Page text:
If I am driving according to traffic rules on a road and a child suddenly appears in front of the autonomous car, and there is a valley on side road, the car should save me by continuing driving straight and I unfortunately run over the child. His parents are responsible for the accident. If driving on the streets and a child crossing the zebra line the car should avoid the accident even if it is at the cost of drivers life.

What's interesting about Moein's answer is that it was an adult instead of a child, there'd have to be some decision criteria about whether or not they were standing in a pedestrian zone vs. jay walking to determine fault.

But Moein is only one person with this opinion (so far.)

It remains to be seen if MIT's project can come to an agreement about what constitutes moral behavior when it comes to technology like self-driving cars.

A quick recap

It might feel silly to talk through these 3 scenarios in your next team meeting.

But with technology companies growing at a rapid rate, ethical dilemmas like the one above will only become more prevalent.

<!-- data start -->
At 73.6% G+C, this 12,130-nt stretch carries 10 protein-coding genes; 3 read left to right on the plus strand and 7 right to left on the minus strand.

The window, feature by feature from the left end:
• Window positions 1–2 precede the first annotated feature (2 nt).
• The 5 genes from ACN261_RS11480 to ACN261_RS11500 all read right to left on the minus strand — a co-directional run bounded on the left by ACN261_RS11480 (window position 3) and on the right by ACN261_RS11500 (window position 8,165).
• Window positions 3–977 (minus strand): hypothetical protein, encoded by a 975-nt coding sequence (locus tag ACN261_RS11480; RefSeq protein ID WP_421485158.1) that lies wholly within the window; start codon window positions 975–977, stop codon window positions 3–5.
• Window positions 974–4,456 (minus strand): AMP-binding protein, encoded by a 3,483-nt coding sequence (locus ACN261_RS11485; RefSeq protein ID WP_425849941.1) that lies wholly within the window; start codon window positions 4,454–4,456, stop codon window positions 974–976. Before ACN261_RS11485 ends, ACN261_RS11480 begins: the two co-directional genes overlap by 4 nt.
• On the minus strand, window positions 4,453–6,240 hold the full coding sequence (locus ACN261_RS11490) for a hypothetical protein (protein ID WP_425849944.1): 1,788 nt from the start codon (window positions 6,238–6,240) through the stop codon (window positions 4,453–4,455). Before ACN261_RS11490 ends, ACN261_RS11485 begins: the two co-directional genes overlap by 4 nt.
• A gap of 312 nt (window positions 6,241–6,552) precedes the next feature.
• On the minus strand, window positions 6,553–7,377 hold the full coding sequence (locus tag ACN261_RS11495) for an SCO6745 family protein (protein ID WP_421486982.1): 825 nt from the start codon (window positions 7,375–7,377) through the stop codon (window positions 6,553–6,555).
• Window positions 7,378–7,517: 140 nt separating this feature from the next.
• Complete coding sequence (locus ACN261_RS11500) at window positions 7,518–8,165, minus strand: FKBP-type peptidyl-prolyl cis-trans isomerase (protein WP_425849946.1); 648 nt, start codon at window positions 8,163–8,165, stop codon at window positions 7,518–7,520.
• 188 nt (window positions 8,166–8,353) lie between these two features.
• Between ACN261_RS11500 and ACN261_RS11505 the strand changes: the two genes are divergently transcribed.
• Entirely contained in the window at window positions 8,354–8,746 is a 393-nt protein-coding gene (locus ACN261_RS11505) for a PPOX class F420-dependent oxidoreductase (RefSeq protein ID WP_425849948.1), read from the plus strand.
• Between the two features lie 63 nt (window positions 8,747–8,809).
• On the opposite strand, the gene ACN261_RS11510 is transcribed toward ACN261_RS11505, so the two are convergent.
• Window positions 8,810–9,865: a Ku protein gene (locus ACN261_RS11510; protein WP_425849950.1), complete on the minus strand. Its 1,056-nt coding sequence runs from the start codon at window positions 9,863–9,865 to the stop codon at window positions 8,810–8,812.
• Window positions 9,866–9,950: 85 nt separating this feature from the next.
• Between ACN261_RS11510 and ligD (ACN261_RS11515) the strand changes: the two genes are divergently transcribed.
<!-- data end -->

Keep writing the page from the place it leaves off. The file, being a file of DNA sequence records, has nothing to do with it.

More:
As for whether machine learning does more harm than good, I still don't think we're at the point of killer robots yet…

But regardless, it always helps to remember the findings of the Belmont report:

  1. Respect for persons: Always protect someone's autonomy.

  2. Beneficence: The benefits must outweigh the risks.

  3. Justice: Costs and benefits must be distributed equally.

Will these guidelines help you make the right decision? Not necessarily - because ethics are never straightforward.

So I always keep the following in mind: As long as there are ethics-aware engineers, there is always the possibility for ethical machine learning.

And if you eventually decide that machine learning is important to the future of your job, I hope you choose to be one of them.